(named or not)  - I think you'll get into a whole lot of futile argument 
about whether a response comes from a webarch:resource, an 
http:resource; a web cache; an origin server; a proxy etc. Viewing all 
responses as coming from web infrastructure (which may or may not have 
interacted with the referenced webarch:resource) is surely a whole lot 
simpler a picture than imagineering loads of fine-grained web 
infrastructure components.

>> I'll reiterate what I said at our F2F which is something of a 
>> layerist pov. I think it is a lot easier to view the web as a 
>> layer that supports attempted interaction between (anonymous) 
>> clients and resources (or things)[*]. A web client interacts 
>> (directly) with web infrastructure (libwww, networks, origin 
>> servers, caches, proxies....) which mediates
>> (possible) interactions with resources. Responses to requests 
>> are provided by the web infrastructure - in some cases 
>> responses contain webarch:representations obtained from 
>> webarch:resources and in other cases (3xx and 4xx) they don't.
>> In that fashion, I think, we can avoid having to speak of the 
>> particular technical components that make up infrastructure 
>> of the web (and their configuration etc.) - we can merely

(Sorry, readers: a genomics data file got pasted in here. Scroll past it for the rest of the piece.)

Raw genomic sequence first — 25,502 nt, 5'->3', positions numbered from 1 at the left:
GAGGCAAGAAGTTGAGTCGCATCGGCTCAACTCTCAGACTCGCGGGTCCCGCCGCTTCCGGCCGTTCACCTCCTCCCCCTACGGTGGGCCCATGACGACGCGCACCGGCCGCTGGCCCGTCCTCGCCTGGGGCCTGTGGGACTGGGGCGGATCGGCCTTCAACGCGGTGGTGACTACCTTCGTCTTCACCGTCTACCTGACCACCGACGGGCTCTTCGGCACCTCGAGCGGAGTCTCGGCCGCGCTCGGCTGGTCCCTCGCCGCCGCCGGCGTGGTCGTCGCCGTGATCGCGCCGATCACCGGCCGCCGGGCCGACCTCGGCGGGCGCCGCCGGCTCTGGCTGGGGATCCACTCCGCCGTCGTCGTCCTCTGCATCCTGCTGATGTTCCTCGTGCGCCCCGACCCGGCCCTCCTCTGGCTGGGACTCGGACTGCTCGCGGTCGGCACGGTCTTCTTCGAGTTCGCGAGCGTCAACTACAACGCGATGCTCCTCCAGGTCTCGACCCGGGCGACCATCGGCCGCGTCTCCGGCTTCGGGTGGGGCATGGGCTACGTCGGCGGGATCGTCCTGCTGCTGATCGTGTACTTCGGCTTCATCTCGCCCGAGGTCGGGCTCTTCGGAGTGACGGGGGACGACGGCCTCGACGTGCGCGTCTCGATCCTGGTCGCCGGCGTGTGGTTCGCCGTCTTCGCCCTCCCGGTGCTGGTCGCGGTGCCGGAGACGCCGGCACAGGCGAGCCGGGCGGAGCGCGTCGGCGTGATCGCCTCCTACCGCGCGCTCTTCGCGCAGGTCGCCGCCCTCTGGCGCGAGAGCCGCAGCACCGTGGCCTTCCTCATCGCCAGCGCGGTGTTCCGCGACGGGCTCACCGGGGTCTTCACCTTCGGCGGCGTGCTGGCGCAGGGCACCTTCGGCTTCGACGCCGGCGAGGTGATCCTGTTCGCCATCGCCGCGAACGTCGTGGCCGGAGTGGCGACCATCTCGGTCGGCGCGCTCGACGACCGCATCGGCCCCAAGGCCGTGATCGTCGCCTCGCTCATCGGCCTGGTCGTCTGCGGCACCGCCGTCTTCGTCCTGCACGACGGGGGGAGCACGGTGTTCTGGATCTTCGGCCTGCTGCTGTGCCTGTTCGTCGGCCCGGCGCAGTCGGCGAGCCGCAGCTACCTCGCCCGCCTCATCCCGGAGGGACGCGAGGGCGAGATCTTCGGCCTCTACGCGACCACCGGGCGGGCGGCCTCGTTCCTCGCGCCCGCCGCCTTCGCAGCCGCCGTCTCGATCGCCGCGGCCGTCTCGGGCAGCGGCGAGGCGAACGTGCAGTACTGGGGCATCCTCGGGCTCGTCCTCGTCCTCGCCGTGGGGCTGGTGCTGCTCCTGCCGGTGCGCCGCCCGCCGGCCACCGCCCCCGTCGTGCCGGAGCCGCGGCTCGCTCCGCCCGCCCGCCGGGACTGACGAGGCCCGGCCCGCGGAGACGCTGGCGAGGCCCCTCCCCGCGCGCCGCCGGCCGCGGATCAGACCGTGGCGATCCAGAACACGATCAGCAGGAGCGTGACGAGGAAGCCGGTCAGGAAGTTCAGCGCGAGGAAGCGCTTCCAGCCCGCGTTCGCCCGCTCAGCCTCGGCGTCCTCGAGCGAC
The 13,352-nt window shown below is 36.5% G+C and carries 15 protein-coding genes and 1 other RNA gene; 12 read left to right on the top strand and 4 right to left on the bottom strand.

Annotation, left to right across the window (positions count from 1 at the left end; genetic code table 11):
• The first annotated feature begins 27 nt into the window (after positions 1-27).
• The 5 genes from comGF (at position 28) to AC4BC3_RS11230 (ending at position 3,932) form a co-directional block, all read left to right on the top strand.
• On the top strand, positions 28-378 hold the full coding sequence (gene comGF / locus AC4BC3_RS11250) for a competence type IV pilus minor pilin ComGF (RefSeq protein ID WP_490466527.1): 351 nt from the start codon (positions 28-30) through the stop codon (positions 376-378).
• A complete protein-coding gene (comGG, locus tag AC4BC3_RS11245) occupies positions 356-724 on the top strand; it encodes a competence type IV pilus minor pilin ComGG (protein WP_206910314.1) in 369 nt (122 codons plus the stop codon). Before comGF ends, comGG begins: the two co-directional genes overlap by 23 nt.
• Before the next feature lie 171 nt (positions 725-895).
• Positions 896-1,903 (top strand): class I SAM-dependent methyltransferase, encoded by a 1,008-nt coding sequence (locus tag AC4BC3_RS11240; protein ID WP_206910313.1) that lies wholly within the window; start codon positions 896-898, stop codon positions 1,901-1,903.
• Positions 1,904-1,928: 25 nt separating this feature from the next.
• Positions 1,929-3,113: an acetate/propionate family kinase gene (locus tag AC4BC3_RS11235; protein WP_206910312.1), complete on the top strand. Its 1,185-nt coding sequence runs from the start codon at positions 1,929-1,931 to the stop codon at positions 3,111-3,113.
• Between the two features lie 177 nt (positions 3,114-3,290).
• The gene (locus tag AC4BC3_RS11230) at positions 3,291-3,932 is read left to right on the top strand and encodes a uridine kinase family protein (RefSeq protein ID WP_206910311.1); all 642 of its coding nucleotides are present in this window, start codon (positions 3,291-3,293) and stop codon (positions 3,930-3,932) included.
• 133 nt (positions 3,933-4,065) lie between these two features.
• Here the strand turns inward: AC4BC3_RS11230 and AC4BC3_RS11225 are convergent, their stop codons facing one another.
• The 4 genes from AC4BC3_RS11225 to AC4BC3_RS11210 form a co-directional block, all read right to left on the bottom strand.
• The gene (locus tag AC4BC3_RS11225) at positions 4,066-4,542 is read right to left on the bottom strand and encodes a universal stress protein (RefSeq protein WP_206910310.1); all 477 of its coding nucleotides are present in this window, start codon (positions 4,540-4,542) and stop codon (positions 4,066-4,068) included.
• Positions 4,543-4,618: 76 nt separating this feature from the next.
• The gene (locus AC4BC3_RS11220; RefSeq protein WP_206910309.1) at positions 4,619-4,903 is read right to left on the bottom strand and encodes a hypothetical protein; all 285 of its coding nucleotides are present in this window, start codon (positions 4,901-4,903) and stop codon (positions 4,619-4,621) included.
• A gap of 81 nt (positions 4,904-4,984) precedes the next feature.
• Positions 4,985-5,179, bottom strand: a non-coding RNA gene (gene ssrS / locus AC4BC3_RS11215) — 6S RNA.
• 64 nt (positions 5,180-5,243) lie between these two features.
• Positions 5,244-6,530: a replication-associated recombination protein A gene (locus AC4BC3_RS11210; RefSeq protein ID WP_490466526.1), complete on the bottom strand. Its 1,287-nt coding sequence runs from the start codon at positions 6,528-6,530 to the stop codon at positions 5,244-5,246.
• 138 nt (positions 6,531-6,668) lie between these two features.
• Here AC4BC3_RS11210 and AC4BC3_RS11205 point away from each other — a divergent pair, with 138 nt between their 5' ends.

>> focus on of 'illusion' they create of a URI addressable space 
>> of webarch:resources/things - some of which have accessible 
>> webarch:representation and some of which don't and some of 
>> which may be held to be in correspondence with things, real 
>> or imagined, in the 'real world' (Neo).
> I agree that that is one approach, and that you find it satisfactory.
> Personally, I've not been worried by it either. However, we have seen that
> some other people are bothered by the apparent ambiguity, and this was my
> attempt to see if there was a way to satisfy them.
I take it that that you are refering to the "...that which is accessed 
is different to that which is denoted..." meme.

I think that can be satisfied by regarding all responses as being 
provided by web infrastructure - requests are made of the web, responses 
(if any) are provided by the web. Some responses arise due to 
interaction with the resource; others do not.
> If by technical components you mean implementations, such as the
> particular configuration of a web server or the Java or Python code that
> has to be written to generate the responses, then I agree wholeheartedly.
> I was, however, intrigued by the notion that there might actually be an
> architectural principle here. The distinction I've been making is between
> the Web infrastructure, which is all of the gubbins that is not associated
> with any specifically defined http:resources, and the http:resources
> themselves. 
> So, I would say that I get 404s from the Web infrastructure, and that is a
> special, but useful and important case. However, 2XX and 3XX can't be
> delivered by the infrastructure alone. URI owners have to establish
> particular http:resources to make those work. That is a distinction that I
> think is, at least arguably, architectural.